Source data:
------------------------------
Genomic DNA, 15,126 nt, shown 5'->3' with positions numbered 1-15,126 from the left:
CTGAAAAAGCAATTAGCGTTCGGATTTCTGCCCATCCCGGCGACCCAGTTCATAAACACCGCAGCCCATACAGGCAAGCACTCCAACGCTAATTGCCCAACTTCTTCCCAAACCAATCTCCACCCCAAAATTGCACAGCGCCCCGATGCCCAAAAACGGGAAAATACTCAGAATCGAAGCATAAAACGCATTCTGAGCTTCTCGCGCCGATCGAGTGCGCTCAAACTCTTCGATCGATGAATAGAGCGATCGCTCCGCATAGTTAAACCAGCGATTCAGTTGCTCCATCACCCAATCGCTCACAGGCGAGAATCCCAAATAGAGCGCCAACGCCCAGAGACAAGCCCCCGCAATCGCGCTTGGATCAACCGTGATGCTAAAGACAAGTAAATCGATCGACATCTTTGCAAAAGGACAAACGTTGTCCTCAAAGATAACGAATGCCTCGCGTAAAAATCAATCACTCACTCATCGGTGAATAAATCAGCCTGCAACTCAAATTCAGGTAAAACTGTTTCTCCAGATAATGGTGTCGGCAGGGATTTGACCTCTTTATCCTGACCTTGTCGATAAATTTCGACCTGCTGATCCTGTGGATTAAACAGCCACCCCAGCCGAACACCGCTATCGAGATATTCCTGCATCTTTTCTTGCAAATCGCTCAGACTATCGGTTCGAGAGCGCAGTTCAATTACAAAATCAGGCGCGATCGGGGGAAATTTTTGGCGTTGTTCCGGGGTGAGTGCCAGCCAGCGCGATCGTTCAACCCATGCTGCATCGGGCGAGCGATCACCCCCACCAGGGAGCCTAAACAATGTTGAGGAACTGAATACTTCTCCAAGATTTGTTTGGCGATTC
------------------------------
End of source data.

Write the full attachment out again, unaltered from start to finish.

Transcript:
Genomic DNA, 15,126 nt, shown 5'->3' with positions numbered 1-15,126 from the left:
CTGAAAAAGCAATTAGCGTTCGGATTTCTGCCCATCCCGGCGACCCAGTTCATAAACACCGCAGCCCATACAGGCAAGCACTCCAACGCTAATTGCCCAACTTCTTCCCAAACCAATCTCCACCCCAAAATTGCACAGCGCCCCGATGCCCAAAAACGGGAAAATACTCAGAATCGAAGCATAAAACGCATTCTGAGCTTCTCGCGCCGATCGAGTGCGCTCAAACTCTTCGATCGATGAATAGAGCGATCGCTCCGCATAGTTAAACCAGCGATTCAGTTGCTCCATCACCCAATCGCTCACAGGCGAGAATCCCAAATAGAGCGCCAACGCCCAGAGACAAGCCCCCGCAATCGCGCTTGGATCAACCGTGATGCTAAAGACAAGTAAATCGATCGACATCTTTGCAAAAGGACAAACGTTGTCCTCAAAGATAACGAATGCCTCGCGTAAAAATCAATCACTCACTCATCGGTGAATAAATCAGCCTGCAACTCAAATTCAGGTAAAACTGTTTCTCCAGATAATGGTGTCGGCAGGGATTTGACCTCTTTATCCTGACCTTGTCGATAAATTTCGACCTGCTGATCCTGTGGATTAAACAGCCACCCCAGCCGAACACCGCTATCGAGATATTCCTGCATCTTTTCTTGCAAATCGCTCAGACTATCGGTTCGAGAGCGCAGTTCAATTACAAAATCAGGCGCGATCGGGGGAAATTTTTGGCGTTGTTCCGGGGTGAGTGCCAGCCAGCGCGATCGTTCAACCCATGCTGCATCGGGCGAGCGATCACCCCCACCAGGGAGCCTAAACAATGTTGAGGAACTGAATACTTCTCCAAGATTTGTTTGGCGATTC